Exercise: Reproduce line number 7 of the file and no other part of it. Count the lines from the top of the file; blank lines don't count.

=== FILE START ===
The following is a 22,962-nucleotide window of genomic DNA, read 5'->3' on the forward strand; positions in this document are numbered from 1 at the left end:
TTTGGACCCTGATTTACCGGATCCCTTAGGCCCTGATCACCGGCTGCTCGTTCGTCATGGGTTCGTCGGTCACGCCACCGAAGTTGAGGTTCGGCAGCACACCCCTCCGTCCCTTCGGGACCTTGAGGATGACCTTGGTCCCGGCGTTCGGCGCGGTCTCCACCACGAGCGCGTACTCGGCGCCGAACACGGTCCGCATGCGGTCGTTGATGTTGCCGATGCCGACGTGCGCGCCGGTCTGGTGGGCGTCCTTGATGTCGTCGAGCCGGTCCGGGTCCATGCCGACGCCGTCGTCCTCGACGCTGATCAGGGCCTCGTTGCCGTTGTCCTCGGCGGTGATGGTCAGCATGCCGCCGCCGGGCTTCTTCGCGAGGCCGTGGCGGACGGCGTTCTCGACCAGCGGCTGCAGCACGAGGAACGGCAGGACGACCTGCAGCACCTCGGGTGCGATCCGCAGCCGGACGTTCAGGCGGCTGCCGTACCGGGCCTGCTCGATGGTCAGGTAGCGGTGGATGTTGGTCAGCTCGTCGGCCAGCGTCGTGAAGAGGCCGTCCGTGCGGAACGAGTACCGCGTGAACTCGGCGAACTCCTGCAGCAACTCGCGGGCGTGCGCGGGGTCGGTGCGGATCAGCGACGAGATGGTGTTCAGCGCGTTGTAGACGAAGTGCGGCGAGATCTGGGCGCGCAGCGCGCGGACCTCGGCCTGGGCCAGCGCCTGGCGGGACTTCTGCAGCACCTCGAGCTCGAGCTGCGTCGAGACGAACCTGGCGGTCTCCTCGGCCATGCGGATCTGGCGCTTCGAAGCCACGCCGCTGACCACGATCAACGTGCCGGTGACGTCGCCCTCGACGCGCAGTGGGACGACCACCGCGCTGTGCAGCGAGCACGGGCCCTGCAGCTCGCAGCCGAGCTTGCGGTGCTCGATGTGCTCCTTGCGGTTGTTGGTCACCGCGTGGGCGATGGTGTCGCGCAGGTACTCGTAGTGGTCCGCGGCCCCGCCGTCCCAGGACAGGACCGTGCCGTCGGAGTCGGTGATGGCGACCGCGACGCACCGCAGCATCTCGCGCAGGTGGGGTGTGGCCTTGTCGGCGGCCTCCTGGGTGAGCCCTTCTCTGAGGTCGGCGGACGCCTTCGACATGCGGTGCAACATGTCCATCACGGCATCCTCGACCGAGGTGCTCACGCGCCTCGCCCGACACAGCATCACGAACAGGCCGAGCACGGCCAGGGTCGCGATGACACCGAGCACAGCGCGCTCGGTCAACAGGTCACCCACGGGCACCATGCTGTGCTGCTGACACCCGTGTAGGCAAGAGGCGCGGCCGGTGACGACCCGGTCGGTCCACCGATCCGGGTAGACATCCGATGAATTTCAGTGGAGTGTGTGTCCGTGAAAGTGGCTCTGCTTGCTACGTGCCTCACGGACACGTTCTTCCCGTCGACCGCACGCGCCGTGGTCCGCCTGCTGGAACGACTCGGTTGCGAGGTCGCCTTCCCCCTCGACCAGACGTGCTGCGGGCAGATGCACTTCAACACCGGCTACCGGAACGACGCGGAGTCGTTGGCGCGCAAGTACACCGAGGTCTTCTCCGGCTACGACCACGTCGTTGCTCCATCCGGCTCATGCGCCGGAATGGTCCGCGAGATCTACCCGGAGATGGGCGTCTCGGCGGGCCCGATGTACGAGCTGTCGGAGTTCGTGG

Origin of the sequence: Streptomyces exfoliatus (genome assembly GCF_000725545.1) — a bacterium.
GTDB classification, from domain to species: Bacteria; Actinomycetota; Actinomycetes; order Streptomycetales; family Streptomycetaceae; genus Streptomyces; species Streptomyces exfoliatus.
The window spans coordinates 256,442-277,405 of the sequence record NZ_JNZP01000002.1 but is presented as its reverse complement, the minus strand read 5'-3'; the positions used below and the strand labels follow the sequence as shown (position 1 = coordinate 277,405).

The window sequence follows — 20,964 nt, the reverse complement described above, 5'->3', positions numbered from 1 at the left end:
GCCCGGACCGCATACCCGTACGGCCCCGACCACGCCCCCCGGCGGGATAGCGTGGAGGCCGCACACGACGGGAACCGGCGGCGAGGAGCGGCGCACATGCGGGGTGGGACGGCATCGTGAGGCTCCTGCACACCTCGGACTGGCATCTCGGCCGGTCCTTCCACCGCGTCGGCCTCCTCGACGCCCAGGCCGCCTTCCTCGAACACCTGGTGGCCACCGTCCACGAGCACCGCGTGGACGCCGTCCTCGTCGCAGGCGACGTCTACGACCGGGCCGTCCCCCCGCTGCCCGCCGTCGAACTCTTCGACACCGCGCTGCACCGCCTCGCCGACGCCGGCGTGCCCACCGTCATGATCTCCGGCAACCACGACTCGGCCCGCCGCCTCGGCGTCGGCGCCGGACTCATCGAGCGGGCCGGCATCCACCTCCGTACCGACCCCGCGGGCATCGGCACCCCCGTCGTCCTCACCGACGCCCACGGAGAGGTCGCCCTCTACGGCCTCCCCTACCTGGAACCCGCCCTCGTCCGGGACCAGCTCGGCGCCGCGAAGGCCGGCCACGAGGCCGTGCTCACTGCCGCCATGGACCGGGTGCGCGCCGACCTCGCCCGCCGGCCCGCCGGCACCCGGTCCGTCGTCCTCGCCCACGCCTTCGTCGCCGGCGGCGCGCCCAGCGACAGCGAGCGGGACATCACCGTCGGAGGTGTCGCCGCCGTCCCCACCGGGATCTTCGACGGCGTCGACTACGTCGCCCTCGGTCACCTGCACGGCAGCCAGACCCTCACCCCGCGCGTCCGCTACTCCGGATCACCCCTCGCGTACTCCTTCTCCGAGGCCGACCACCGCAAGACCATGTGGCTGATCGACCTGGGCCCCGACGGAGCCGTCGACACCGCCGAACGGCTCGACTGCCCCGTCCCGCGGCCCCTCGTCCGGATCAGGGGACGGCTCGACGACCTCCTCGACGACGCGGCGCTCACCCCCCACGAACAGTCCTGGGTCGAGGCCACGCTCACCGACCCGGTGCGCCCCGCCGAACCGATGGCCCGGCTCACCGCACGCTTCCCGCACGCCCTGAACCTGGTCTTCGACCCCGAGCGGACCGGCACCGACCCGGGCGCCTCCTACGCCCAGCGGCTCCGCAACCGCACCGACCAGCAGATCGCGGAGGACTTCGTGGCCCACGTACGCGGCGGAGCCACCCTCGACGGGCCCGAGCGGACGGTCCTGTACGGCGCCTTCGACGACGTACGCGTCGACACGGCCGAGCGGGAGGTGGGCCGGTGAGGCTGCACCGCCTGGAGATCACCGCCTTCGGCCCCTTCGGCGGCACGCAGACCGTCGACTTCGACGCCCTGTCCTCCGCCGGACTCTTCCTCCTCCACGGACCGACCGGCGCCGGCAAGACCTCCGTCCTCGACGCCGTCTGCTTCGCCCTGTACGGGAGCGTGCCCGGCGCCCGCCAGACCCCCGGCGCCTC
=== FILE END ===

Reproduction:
GCCCGGACCGCATACCCGTACGGCCCCGACCACGCCCCCCGGCGGGATAGCGTGGAGGCCGCACACGACGGGAACCGGCGGCGAGGAGCGGCGCACATGCGGGGTGGGACGGCATCGTGAGGCTCCTGCACACCTCGGACTGGCATCTCGGCCGGTCCTTCCACCGCGTCGGCCTCCTCGACGCCCAGGCCGCCTTCCTCGAACACCTGGTGGCCACCGTCCACGAGCACCGCGTGGACGCCGTCCTCGTCGCAGGCGACGTCTACGACCGGGCCGTCCCCCCGCTGCCCGCCGTCGAACTCTTCGACACCGCGCTGCACCGCCTCGCCGACGCCGGCGTGCCCACCGTCATGATCTCCGGCAACCACGACTCGGCCCGCCGCCTCGGCGTCGGCGCCGGACTCATCGAGCGGGCCGGCATCCACCTCCGTACCGACCCCGCGGGCATCGGCACCCCCGTCGTCCTCACCGACGCCCACGGAGAGGTCGCCCTCTACGGCCTCCCCTACCTGGAACCCGCCCTCGTCCGGGACCAGCTCGGCGCCGCGAAGGCCGGCCACGAGGCCGTGCTCACTGCCGCCATGGACCGGGTGCGCGCCGACCTCGCCCGCCGGCCCGCCGGCACCCGGTCCGTCGTCCTCGCCCACGCCTTCGTCGCCGGCGGCGCGCCCAGCGACAGCGAGCGGGACATCACCGTCGGAGGTGTCGCCGCCGTCCCCACCGGGATCTTCGACGGCGTCGACTACGTCGCCCTCGGTCACCTGCACGGCAGCCAGACCCTCACCCCGCGCGTCCGCTACTCCGGATCACCCCTCGCGTACTCCTTCTCCGAGGCCGACCACCGCAAGACCATGTGGCTGATCGACCTGGGCCCCGACGGAGCCGTCGACACCGCCGAACGGCTCGACTGCCCCGTCCCGCGGCCCCTCGTCCGGATCAGGGGACGGCTCGACGACCTCCTCGACGACGCGGCGCTCACCCCCCACGAACAGTCCTGGGTCGAGGCCACGCTCACCGACCCGGTGCGCCCCGCCGAACCGATGGCCCGGCTCACCGCACGCTTCCCGCACGCCCTGAACCTGGTCTTCGACCCCGAGCGGACCGGCACCGACCCGGGCGCCTCCTACGCCCAGCGGCTCCGCAACCGCACCGACCAGCAGATCGCGGAGGACTTCGTGGCCCACGTACGCGGCGGAGCCACCCTCGACGGGCCCGAGCGGACGGTCCTGTACGGCGCCTTCGACGACGTACGCGTCGACACGGCCGAGCGGGAGGTGGGCCGGTGAGGCTGCACCGCCTGGAGATCACCGCCTTCGGCCCCTTCGGCGGCACGCAGACCGTCGACTTCGACGCCCTGTCCTCCGCCGGACTCTTCCTCCTCCACGGACCGACCGGCGCCGGCAAGACCTCCGTCCTCGACGCCGTCTGCTTCGCCCTGTACGGGAGCGTGCCCGGCGCCCGCCAGACCCCCGGCGCCTC